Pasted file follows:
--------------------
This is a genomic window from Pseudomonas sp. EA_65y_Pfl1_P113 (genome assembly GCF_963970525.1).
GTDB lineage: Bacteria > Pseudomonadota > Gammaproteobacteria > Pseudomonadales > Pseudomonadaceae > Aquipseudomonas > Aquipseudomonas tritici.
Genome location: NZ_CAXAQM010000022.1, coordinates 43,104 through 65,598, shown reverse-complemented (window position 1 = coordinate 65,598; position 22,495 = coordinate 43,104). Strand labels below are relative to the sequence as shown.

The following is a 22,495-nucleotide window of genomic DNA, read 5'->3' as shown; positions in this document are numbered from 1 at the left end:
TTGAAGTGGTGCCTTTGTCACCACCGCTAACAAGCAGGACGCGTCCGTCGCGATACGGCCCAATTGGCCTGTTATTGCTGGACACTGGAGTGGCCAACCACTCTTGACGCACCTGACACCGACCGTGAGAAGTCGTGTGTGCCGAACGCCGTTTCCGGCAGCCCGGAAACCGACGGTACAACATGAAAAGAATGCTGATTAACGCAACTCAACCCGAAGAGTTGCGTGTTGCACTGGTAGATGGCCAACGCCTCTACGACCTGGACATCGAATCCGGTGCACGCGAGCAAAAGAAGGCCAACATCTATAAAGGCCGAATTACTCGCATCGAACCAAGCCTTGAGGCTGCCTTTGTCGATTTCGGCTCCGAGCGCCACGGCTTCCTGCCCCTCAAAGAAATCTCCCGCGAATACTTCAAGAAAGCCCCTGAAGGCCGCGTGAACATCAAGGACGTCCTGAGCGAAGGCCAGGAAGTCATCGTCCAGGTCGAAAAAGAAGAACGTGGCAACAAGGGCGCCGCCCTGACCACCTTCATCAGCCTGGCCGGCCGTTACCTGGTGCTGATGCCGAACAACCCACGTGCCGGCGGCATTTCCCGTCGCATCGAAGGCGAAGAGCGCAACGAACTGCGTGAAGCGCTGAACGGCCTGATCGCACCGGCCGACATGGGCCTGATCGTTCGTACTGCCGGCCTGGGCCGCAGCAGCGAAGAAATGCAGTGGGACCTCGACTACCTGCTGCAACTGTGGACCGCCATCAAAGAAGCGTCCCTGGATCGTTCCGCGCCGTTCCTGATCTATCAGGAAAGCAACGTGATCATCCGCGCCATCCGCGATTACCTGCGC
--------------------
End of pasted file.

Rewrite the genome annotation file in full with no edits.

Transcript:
This is a genomic window from Pseudomonas sp. EA_65y_Pfl1_P113 (genome assembly GCF_963970525.1).
GTDB lineage: Bacteria > Pseudomonadota > Gammaproteobacteria > Pseudomonadales > Pseudomonadaceae > Aquipseudomonas > Aquipseudomonas tritici.
Genome location: NZ_CAXAQM010000022.1, coordinates 43,104 through 65,598, shown reverse-complemented (window position 1 = coordinate 65,598; position 22,495 = coordinate 43,104). Strand labels below are relative to the sequence as shown.

The following is a 22,495-nucleotide window of genomic DNA, read 5'->3' as shown; positions in this document are numbered from 1 at the left end:
TTGAAGTGGTGCCTTTGTCACCACCGCTAACAAGCAGGACGCGTCCGTCGCGATACGGCCCAATTGGCCTGTTATTGCTGGACACTGGAGTGGCCAACCACTCTTGACGCACCTGACACCGACCGTGAGAAGTCGTGTGTGCCGAACGCCGTTTCCGGCAGCCCGGAAACCGACGGTACAACATGAAAAGAATGCTGATTAACGCAACTCAACCCGAAGAGTTGCGTGTTGCACTGGTAGATGGCCAACGCCTCTACGACCTGGACATCGAATCCGGTGCACGCGAGCAAAAGAAGGCCAACATCTATAAAGGCCGAATTACTCGCATCGAACCAAGCCTTGAGGCTGCCTTTGTCGATTTCGGCTCCGAGCGCCACGGCTTCCTGCCCCTCAAAGAAATCTCCCGCGAATACTTCAAGAAAGCCCCTGAAGGCCGCGTGAACATCAAGGACGTCCTGAGCGAAGGCCAGGAAGTCATCGTCCAGGTCGAAAAAGAAGAACGTGGCAACAAGGGCGCCGCCCTGACCACCTTCATCAGCCTGGCCGGCCGTTACCTGGTGCTGATGCCGAACAACCCACGTGCCGGCGGCATTTCCCGTCGCATCGAAGGCGAAGAGCGCAACGAACTGCGTGAAGCGCTGAACGGCCTGATCGCACCGGCCGACATGGGCCTGATCGTTCGTACTGCCGGCCTGGGCCGCAGCAGCGAAGAAATGCAGTGGGACCTCGACTACCTGCTGCAACTGTGGACCGCCATCAAAGAAGCGTCCCTGGATCGTTCCGCGCCGTTCCTGATCTATCAGGAAAGCAACGTGATCATCCGCGCCATCCGCGATTACCTGCGC